The second novelty is extreme globalization, which the pandemic has shown very clearly and without a shadow of a doubt. Each and every one of our actions have an unsuspected butterfly effect, because everything and everyone is intertwined (a concept that, by the way, is at the root of the term “ecology”). If I place the remains of paint in a boat and I take them to a clean spot instead of throwing them with the rest, or if I help to clean a beach (an action that some Schoenstatters have already undertaken), perhaps I will collaborate in not poisoning the sea in which a fisherman from Burma works daily. And furthermore, I will cooperate so that the stomach of a gannet, which is part of creation and is also wanted by God, will not be filled with filth.

A serene and open ecological mentality is not only compatible with our charism, but is proper to it.

In my opinion, these, among all the new realities, should especially challenge us. Both have converted what were punctual problems that caused punctual responsibilities, into planetary problems that affect everything, including the living (human and non-human) that will come, and they throw the responsibility on each one of us, and on all of us as a collective. Also, on the collective of those who form the Movement.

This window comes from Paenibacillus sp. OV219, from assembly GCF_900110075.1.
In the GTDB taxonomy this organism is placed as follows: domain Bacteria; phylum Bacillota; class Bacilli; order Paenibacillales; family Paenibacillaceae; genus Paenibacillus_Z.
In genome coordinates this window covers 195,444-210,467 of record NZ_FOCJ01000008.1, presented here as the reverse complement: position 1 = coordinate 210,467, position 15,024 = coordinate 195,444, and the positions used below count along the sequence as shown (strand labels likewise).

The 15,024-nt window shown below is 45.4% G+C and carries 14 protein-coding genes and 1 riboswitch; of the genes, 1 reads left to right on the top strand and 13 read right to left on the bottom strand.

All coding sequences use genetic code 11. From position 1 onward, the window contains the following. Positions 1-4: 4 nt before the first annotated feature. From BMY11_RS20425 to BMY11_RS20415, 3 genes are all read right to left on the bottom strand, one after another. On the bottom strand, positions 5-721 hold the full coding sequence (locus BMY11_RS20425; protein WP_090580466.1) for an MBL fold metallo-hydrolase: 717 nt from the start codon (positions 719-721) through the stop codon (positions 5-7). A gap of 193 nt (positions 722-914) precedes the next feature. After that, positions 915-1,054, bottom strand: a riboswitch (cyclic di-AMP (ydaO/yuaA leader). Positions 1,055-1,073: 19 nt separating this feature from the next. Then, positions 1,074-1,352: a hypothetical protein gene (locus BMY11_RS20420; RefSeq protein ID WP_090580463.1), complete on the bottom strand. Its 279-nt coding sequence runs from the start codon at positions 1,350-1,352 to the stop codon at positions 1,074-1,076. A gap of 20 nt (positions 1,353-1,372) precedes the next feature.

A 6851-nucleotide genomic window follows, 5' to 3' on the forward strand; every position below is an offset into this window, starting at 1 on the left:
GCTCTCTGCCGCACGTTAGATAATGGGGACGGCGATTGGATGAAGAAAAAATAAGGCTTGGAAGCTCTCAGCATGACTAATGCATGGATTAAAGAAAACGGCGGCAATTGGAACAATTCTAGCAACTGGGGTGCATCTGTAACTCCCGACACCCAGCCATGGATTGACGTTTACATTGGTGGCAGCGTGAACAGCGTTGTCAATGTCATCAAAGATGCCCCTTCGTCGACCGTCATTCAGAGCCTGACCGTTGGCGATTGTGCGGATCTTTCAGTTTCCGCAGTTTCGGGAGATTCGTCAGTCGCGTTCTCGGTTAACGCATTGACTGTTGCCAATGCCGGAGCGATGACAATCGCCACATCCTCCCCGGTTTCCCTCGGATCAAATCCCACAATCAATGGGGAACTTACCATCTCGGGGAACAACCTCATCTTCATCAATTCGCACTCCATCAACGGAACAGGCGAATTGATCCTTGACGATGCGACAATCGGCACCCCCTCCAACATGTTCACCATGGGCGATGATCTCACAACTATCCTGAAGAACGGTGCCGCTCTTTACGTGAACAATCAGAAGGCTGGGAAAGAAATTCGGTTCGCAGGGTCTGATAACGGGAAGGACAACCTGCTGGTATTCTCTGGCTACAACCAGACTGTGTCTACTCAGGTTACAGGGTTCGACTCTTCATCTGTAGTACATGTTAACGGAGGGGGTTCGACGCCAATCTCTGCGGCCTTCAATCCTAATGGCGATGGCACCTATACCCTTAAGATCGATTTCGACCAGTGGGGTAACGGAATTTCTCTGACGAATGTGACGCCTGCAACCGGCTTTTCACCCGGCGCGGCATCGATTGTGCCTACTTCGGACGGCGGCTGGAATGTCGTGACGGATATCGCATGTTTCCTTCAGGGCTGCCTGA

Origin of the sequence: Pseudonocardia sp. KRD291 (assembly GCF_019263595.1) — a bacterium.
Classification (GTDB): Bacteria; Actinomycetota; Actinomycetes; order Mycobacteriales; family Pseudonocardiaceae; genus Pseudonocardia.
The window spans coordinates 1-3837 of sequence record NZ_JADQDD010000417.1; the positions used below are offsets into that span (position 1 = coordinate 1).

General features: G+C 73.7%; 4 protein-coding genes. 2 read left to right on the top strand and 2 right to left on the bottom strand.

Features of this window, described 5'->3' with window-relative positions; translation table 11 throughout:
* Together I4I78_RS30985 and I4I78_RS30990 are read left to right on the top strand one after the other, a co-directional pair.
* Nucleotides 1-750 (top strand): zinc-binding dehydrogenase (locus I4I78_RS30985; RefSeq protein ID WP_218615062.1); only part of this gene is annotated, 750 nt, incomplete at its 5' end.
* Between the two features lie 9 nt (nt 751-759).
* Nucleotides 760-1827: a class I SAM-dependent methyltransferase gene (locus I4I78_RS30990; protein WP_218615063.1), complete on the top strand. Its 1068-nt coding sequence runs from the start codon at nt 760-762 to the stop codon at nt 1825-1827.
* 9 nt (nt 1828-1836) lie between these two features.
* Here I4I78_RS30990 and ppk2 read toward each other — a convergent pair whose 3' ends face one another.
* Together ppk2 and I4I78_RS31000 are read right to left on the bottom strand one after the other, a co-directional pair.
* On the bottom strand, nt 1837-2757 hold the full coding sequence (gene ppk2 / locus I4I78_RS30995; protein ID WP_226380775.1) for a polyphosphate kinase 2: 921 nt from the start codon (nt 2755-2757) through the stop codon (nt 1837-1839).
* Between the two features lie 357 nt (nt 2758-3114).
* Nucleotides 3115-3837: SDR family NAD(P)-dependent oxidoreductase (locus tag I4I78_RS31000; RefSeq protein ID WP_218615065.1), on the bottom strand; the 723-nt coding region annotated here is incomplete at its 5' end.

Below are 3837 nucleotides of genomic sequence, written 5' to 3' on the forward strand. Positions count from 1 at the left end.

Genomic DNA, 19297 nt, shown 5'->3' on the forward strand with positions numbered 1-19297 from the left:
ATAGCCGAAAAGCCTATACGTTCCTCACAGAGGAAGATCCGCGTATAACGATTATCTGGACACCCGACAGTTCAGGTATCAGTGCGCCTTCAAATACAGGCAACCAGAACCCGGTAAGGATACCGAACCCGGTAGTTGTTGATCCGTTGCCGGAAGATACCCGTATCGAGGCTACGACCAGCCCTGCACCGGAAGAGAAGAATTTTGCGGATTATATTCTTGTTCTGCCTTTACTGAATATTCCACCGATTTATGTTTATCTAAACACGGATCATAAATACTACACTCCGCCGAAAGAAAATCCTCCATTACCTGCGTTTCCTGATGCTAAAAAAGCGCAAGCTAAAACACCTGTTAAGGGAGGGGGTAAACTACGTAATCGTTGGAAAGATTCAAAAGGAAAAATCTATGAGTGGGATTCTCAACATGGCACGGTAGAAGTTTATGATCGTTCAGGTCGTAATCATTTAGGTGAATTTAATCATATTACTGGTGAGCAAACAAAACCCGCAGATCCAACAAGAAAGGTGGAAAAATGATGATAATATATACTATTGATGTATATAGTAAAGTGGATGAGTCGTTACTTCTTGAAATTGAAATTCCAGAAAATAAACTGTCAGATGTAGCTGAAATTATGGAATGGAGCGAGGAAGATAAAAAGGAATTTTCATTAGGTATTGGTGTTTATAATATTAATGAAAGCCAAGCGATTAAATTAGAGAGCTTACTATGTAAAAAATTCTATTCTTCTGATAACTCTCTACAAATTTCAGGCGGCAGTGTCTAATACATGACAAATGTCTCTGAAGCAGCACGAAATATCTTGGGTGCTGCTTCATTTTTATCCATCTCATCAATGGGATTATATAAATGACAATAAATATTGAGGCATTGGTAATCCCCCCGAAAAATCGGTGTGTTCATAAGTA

I sincerely believe that these magnitudes or voices of time should make us Schoenstatters change and be yeast of conversions, apostolates and claims. A serene and open ecological mentality is not only compatible with our charism; rather, it is proper of it. That is why the environmental crisis particularly challenges us. And as a concrete current testimony, and to conclude, I refer to a recent article published on this website, in which Bettina Betzner courageously shared her personal adventure of “ecological conversion”, if we want to call it that. She has given us concrete guidelines to open the way.

 

A Shrine in the middle of nature. (Ciudad del Este, Paraguay)

Original: Spanish 2020-06-19.  Translated by María Aragón, Monterrey, México.